The European Union has formally voted for proposals to give the UK “adequate” status in its data protection laws, allowing data sharing to continue in the post-Brexit world.
But the move could prove temporary if the UK were to move too far from the principles of the General Data Protection Regulation (GDPR) in its ambition to be a global tech juggernaut.
Voting through the draft “Commission Implementing Decisions on the adequate protection of personal data by the United Kingdom”, the Committee on the Protection of Individuals with Regard to the Processing of Personal Data adopted the proposals for data sharing.
In February, the European Commission said that EU law has shaped the UK’s data protection regime for decades, unlike other countries with divergent systems. But it emphasised it would need to “future proof” the adequacy finding since the UK was no longer bound by EU privacy rules. Adoption of the draft decision was therefore proposed to be valid for four years.
The Confederation of British Industry (CBI) welcomed the decision. Russell Antram, head of EU negotiations, said: “Securing a positive decision on data adequacy from the EU was a priority for thousands of businesses across the UK. The free flow of data between the UK and the EU is essential for businesses across the economy – from automotive to logistics – playing an important role in everyday trade of goods and services.”
Georgina Kon, technology and media partner at law firm Linklaters, said the adequacy decision was “quite unique” in that there was no specific end date or formal review.
She said: “There is an ongoing review of the UK’s adequacy. What that means is that if the UK goes too far in liberalising its regime, particularly with respect to international transfers of data – which is something we know that the UK has been interested in doing – the Commission reserves the right to revoke the adequacy. Adequacy doesn’t mean it’s done and dusted. I think anything that the UK government does to try to make it a much more attractive destination for data would – if it goes too far — get some pushback from the EU.”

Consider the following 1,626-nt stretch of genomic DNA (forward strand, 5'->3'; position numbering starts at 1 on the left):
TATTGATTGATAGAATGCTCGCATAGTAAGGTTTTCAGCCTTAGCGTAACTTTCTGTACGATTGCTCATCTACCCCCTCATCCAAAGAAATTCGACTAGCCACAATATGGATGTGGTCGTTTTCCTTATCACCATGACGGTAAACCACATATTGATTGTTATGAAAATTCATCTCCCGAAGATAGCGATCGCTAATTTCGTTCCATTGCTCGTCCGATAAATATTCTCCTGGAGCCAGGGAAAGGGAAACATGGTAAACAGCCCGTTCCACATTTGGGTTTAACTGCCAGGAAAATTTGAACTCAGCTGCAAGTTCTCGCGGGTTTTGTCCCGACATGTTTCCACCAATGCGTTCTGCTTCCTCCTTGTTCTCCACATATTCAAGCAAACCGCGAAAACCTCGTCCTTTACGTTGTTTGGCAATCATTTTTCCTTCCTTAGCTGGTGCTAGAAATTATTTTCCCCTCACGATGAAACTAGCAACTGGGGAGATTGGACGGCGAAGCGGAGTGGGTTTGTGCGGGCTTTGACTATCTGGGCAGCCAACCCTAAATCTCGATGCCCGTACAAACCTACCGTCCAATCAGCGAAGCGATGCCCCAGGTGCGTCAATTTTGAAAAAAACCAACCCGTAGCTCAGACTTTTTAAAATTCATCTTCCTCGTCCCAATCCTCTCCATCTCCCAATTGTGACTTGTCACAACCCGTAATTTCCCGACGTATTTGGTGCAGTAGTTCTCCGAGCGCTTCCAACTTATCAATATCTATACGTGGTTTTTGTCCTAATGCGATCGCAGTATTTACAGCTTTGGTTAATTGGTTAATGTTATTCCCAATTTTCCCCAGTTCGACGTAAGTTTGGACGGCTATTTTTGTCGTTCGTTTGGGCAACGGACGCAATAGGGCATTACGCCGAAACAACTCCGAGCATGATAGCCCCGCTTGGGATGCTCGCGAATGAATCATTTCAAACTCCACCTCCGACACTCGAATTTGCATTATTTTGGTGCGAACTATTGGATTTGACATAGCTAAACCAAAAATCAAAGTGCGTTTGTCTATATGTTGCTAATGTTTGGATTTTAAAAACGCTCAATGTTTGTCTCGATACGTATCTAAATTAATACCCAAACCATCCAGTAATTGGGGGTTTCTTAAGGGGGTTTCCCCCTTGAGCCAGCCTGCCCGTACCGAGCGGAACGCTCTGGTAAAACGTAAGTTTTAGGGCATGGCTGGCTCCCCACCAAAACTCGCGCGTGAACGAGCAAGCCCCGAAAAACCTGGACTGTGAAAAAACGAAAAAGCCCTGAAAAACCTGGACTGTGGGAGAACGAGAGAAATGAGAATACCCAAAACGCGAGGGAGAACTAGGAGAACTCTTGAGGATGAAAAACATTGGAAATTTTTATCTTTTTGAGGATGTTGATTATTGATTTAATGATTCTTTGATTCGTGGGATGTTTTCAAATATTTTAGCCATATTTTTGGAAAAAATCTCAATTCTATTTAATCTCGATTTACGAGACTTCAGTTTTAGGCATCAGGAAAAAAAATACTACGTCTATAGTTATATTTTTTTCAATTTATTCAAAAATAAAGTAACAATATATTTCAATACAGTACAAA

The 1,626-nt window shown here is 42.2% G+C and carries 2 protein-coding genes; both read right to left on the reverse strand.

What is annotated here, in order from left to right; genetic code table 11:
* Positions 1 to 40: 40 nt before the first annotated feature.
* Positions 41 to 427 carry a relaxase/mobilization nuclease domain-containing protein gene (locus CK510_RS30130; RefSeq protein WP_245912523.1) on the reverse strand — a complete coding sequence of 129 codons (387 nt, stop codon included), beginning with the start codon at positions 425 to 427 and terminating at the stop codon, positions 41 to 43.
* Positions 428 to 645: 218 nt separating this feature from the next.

Where would such an impetus to change UK law come from? Look no further than the Taskforce on Innovation, Growth and Regulatory Reform (TIGRR), a Brexit goon-squad of Tory MPs that produced its report last week, complete with an endorsement from Prime Minister Boris Johnson.
The TIGRR report is damning of Article 5 of GDPR, which states among other things that data should be “collected for specified, explicit and legitimate purposes” and be “adequate, relevant and limited to what is necessary.”
“These restrictions limit AI because they prevent AI organisations from collecting new data before they understand its potential value and they also mean that existing data cannot be reused for novel purposes,” the report said.
The 130-page document did not mention the phrase “data adequacy” even once, which might be troubling to those in the UK whose businesses depend on being able to access EU personal data.
Kon pointed out that any assault on the principles behind Article 5 in UK laws could spell trouble for the adequacy ruling. “Article 5 is fundamental; it tells you what the key principles for personal data ought to be within the EU. If the UK were to move far away from the existing Article 5 principle that could undermine the adequacy decision,” she said.
It is possible the adequacy decision could be challenged in court, with data flows suspended while cases are ongoing.
A blog from the German Federal Ministry of Justice and Consumer Protection has pointed out that a German Supervisory Authority could hold up the sharing of data with the UK and go to a federal court and then the European Court of Justice for a decision.
In any case, the ruling on the UK being an adequate jurisdiction to share data with would be reviewed on an ongoing basis as UK legislation diverges from EU law.